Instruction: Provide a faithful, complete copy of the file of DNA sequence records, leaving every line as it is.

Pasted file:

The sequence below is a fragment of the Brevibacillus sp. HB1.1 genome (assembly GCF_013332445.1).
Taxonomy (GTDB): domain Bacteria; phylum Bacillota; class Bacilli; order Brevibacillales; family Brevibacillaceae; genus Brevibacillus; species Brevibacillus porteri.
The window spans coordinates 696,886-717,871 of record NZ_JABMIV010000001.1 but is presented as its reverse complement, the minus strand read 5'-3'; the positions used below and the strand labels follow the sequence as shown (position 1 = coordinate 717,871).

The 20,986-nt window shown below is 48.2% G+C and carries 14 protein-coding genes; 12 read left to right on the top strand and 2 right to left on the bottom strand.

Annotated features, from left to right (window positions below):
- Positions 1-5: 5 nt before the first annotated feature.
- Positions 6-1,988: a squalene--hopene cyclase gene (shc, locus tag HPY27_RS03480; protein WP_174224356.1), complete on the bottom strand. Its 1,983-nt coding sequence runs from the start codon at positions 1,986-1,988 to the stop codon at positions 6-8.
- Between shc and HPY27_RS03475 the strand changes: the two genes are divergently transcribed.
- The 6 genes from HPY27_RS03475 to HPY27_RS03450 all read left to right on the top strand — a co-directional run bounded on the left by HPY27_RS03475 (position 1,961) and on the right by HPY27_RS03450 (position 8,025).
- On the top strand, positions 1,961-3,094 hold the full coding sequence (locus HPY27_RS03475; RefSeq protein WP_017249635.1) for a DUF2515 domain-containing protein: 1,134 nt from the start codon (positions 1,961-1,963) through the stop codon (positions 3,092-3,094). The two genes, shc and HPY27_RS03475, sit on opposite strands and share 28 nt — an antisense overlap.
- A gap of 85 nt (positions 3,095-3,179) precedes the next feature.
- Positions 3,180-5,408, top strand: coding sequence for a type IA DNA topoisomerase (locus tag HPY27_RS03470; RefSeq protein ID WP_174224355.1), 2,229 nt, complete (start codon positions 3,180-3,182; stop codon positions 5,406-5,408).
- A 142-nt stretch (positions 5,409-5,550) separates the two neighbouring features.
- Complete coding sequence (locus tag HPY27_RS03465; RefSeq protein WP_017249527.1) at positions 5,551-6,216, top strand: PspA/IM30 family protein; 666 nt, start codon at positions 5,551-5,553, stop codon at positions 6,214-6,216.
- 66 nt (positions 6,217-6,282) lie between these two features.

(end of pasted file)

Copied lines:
The sequence below is a fragment of the Brevibacillus sp. HB1.1 genome (assembly GCF_013332445.1).
Taxonomy (GTDB): domain Bacteria; phylum Bacillota; class Bacilli; order Brevibacillales; family Brevibacillaceae; genus Brevibacillus; species Brevibacillus porteri.
The window spans coordinates 696,886-717,871 of record NZ_JABMIV010000001.1 but is presented as its reverse complement, the minus strand read 5'-3'; the positions used below and the strand labels follow the sequence as shown (position 1 = coordinate 717,871).

The 20,986-nt window shown below is 48.2% G+C and carries 14 protein-coding genes; 12 read left to right on the top strand and 2 right to left on the bottom strand.

Annotated features, from left to right (window positions below):
- Positions 1-5: 5 nt before the first annotated feature.
- Positions 6-1,988: a squalene--hopene cyclase gene (shc, locus tag HPY27_RS03480; protein WP_174224356.1), complete on the bottom strand. Its 1,983-nt coding sequence runs from the start codon at positions 1,986-1,988 to the stop codon at positions 6-8.
- Between shc and HPY27_RS03475 the strand changes: the two genes are divergently transcribed.
- The 6 genes from HPY27_RS03475 to HPY27_RS03450 all read left to right on the top strand — a co-directional run bounded on the left by HPY27_RS03475 (position 1,961) and on the right by HPY27_RS03450 (position 8,025).
- On the top strand, positions 1,961-3,094 hold the full coding sequence (locus HPY27_RS03475; RefSeq protein WP_017249635.1) for a DUF2515 domain-containing protein: 1,134 nt from the start codon (positions 1,961-1,963) through the stop codon (positions 3,092-3,094). The two genes, shc and HPY27_RS03475, sit on opposite strands and share 28 nt — an antisense overlap.
- A gap of 85 nt (positions 3,095-3,179) precedes the next feature.
- Positions 3,180-5,408, top strand: coding sequence for a type IA DNA topoisomerase (locus tag HPY27_RS03470; RefSeq protein ID WP_174224355.1), 2,229 nt, complete (start codon positions 3,180-3,182; stop codon positions 5,406-5,408).
- A 142-nt stretch (positions 5,409-5,550) separates the two neighbouring features.
- Complete coding sequence (locus tag HPY27_RS03465; RefSeq protein WP_017249527.1) at positions 5,551-6,216, top strand: PspA/IM30 family protein; 666 nt, start codon at positions 5,551-5,553, stop codon at positions 6,214-6,216.
- 66 nt (positions 6,217-6,282) lie between these two features.